Terry McLaurin had a stellar performance in Week 2 against the Arizona Cardinals, catching seven passes for 125 yards and a touchdown, accounting for more than half of Washington’s total receiving yards. PFN’s Offensive Value Metric (OVM), which measures how valuable a player was to their offense, also rated McLaurin highly, giving him one of the best grades of his career so far. Which makes it somewhat unfortunate that his team failed him so catastrophically.
Although the Washington Football Team scored 27 unanswered points to overcome an early 17-point deficit against the Philadelphia Eagles in Week 1, they found themselves unable to muster a similar comeback. The defense was unable to handle Arizona’s budding star Kyler Murray, either through the air on the ground, and the offense didn’t start scoring until it was far too late.
However, McLaurin managed to excel despite the rest of the roster giving him little to no help, putting together a truly impressive performance.
McLaurin received an elite OVM grade in Week 2
The OVM gave McLaurin a grade of 47.44, the second-highest of his young career, and the highest received by a Washington player in Week 2 by more than 20 points. A grade that high indicates that McLaurin wasn’t just statistically successful last week, but he also produced those statistics in an extremely efficient manner, a rare and effective combination.
Frequently, you will see wide receivers gain a lot of yards but do so in a highly inefficient manner, essentially wasting many of their targets. McLaurin did not fall into this pattern; he was targeted a great deal against Arizona, but he made those targets count.
Looking at the metrics involved in calculating McLaurin’s Week 2 OVM grade
Explaining why the OVM rated McLaurin’s performance so highly isn’t especially difficult. His statistics that go into calculating a wide receiver’s grade were solid across the board. Let’s get the less impactful metrics out of the way first: the amount of separation he created and his catch percentage.
McLaurin was targeted 10 times against Arizona. Across all of those targets, he averaged 3.4 yards of separation, which was above average for the week for qualifying wide receivers. His catch percentage of 70% ranked similarly.
Given how heavily McLaurin featured in Washington’s offense against Arizona, those slightly above average numbers are more impressive than they might seem, as he should have been the Cardinals’ primary defensive focus. However, on their own, they wouldn’t result in a grade as astronomically high as the one he received.
Which brings us to the statistic that pushed McLaurin’s grade over the top from average to excellent: his yards after the catch (YAC). Against Arizona, McLaurin averaged 12.2 YAC, a staggering number. It’s easy to be successful when you gain more than a first down’s worth of extra yardage after catching the ball. However, that statistic alone doesn’t fully grasp McLaurin’s excellence with the ball in his hands.
The NFL, using multiple different factors, determines the number of yards that a player should have gained after catching the ball. According to those calculations, McLaurin’s averaged six more yards after the catch than he should have. In other words, about half of McLaurin’s post-catch yards were gained as a result of his own ability, rather than offensive planning or defensive incompetence.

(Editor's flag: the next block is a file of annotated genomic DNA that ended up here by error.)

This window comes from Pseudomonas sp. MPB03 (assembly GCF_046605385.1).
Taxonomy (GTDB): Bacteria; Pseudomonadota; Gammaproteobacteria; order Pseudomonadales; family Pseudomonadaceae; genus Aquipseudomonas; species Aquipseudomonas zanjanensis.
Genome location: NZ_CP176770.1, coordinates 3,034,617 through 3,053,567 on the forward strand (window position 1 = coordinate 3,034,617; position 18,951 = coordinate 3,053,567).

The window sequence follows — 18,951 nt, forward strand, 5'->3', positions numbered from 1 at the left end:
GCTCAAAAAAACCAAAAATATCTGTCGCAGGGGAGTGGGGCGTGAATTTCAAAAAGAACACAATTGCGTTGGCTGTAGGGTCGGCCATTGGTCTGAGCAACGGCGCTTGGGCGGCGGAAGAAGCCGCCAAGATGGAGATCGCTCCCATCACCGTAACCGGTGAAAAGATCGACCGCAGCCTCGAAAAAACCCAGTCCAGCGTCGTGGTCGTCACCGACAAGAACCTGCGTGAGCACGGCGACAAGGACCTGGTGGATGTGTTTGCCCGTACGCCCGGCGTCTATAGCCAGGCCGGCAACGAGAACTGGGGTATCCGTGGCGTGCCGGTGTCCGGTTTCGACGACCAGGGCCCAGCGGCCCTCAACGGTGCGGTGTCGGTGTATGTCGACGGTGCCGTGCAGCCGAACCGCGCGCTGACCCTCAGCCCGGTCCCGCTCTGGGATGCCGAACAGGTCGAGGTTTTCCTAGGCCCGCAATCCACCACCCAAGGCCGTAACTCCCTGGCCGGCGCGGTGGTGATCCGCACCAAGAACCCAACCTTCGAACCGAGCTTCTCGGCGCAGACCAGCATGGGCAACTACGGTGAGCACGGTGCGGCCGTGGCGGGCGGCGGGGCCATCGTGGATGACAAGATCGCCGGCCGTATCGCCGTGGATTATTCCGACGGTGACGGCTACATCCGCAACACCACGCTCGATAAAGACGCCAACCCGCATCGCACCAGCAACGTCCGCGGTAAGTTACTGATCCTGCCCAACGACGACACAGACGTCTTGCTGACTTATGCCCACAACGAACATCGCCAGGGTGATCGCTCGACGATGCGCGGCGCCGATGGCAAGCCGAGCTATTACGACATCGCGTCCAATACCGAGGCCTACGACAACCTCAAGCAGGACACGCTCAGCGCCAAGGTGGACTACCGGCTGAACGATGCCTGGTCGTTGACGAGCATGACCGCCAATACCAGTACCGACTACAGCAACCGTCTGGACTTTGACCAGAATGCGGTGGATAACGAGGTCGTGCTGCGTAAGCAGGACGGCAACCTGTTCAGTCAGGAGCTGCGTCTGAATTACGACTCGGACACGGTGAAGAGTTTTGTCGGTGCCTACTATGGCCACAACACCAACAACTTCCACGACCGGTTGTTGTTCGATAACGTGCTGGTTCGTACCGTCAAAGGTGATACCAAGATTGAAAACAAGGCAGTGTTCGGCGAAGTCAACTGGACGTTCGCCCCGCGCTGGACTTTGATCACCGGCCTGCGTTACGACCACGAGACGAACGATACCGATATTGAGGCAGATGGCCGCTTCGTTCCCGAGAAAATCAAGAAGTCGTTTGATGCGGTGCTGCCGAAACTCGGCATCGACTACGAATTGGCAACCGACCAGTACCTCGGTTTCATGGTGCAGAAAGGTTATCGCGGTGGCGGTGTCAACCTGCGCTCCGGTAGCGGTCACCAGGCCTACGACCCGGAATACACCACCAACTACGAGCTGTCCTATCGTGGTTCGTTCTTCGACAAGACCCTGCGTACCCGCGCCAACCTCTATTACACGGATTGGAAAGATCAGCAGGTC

Put all of the above statistics together, and you get a player who created separation from defenders, caught the ball consistently, and was virtually unstoppable after the catch. You can’t ask for much more from a wide receiver.
McLaurin has been Washington’s best player all season
Interestingly, this was the second week in a row that McLaurin was Washington’s most valuable offensive player. His Week 1 grade was significantly lower, at 33.57, but it was still the highest on the team by more than 13 points. Washington managed to win that game, helped significantly by their defense shutting down Philadelphia in the second half, but McLaurin was the only offensive player who pulled his own weight.
While that reflects well on him, it is a worrying trend for the team going forward. It isn’t an unfixable problem; near the end of last season, quarterback Dwayne Haskins was playing at a much more efficient level than he is currently, so it is entirely possible that he rebounds at some point in the near future. For the moment though, McLaurin is carrying the offense by himself.
How will McLaurin’s success affect the team going forward?
Unfortunately for Washington, as impressive as McLaurin was in Week 2, a wide receiver cannot win games on their own. McLaurin could be the greatest wide receiver in NFL history, and Washington might still lose every game for the rest of the season (Calvin Johnson Jr. and the 2008 Detroit Lions proved that rather conclusively).
However, if McLaurin can continue to play at a level he showed in Week 2, and the rest of the roster steps up to help him, Washington might be a legitimate playoff threat, especially in a division that isn’t looking particularly strong at the moment.
That help could come in the form of improvements from other offensive players like Haskins, or from the defense playing like they did in Week 1 on a consistent basis, or (in an ideal world) both. Even if none of those things happen doesn’t happen though, Washington fans will at least be able to find some small amount of comfort in knowing that McLaurin is shaping up to be one of the best young wide receivers in the NFL.
Lucas Ellinas is a writer for Pro Football Network. You can follow him on Twitter @Lucas_Ellinas.